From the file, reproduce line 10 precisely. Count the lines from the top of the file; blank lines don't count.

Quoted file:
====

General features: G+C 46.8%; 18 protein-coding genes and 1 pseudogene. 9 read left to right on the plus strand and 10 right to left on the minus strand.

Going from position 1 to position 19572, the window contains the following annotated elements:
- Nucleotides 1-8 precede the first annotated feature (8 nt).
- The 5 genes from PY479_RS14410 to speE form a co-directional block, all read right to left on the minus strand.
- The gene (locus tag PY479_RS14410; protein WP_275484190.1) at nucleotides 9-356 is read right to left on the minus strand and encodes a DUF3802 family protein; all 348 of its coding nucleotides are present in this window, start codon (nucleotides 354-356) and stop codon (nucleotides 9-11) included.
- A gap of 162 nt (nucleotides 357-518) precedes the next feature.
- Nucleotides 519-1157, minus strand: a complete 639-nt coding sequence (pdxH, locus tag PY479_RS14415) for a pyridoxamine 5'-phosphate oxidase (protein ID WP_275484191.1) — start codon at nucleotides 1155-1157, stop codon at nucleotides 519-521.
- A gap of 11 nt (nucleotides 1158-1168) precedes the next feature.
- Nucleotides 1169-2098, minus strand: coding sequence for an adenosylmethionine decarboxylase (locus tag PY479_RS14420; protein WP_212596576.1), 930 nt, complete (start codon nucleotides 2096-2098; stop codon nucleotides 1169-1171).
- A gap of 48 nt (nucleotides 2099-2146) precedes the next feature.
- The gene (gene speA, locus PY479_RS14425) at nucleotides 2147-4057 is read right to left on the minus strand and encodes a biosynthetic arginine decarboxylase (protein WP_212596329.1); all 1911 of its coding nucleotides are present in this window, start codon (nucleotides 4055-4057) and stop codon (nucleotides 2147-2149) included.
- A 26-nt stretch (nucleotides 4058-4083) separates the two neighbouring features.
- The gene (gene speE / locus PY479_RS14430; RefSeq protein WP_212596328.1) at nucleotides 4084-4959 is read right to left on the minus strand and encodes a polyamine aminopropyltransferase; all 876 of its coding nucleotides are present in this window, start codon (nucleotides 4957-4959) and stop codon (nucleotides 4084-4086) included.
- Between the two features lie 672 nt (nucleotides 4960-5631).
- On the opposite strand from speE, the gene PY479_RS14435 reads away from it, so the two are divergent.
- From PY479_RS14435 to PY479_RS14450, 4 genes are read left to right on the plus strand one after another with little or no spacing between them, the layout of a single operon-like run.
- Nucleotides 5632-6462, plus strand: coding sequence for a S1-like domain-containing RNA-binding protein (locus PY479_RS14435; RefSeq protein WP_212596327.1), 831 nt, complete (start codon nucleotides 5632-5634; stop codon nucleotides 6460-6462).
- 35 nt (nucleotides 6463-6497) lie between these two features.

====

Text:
- A gap of 48 nt (nucleotides 2099-2146) precedes the next feature.